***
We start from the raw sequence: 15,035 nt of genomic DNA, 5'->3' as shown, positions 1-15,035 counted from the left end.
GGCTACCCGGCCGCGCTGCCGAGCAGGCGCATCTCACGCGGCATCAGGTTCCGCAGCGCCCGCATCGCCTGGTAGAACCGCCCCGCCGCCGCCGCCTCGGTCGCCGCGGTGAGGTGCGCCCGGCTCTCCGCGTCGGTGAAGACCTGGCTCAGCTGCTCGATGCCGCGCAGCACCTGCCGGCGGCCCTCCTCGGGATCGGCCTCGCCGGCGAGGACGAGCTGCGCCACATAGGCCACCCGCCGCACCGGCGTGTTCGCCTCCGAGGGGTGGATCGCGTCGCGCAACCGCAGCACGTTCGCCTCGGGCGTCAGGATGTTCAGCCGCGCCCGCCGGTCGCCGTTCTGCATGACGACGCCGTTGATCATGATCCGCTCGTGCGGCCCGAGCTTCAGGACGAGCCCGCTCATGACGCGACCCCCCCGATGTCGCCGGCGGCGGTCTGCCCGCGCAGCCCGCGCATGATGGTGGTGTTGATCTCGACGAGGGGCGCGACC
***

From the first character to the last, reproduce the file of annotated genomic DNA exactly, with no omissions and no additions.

We start from the raw sequence: 15,035 nt of genomic DNA, 5'->3' as shown, positions 1-15,035 counted from the left end.
GGCTACCCGGCCGCGCTGCCGAGCAGGCGCATCTCACGCGGCATCAGGTTCCGCAGCGCCCGCATCGCCTGGTAGAACCGCCCCGCCGCCGCCGCCTCGGTCGCCGCGGTGAGGTGCGCCCGGCTCTCCGCGTCGGTGAAGACCTGGCTCAGCTGCTCGATGCCGCGCAGCACCTGCCGGCGGCCCTCCTCGGGATCGGCCTCGCCGGCGAGGACGAGCTGCGCCACATAGGCCACCCGCCGCACCGGCGTGTTCGCCTCCGAGGGGTGGATCGCGTCGCGCAACCGCAGCACGTTCGCCTCGGGCGTCAGGATGTTCAGCCGCGCCCGCCGGTCGCCGTTCTGCATGACGACGCCGTTGATCATGATCCGCTCGTGCGGCCCGAGCTTCAGGACGAGCCCGCTCATGACGCGACCCCCCCGATGTCGCCGGCGGCGGTCTGCCCGCGCAGCCCGCGCATGATGGTGGTGTTGATCTCGACGAGGGGCGCGACC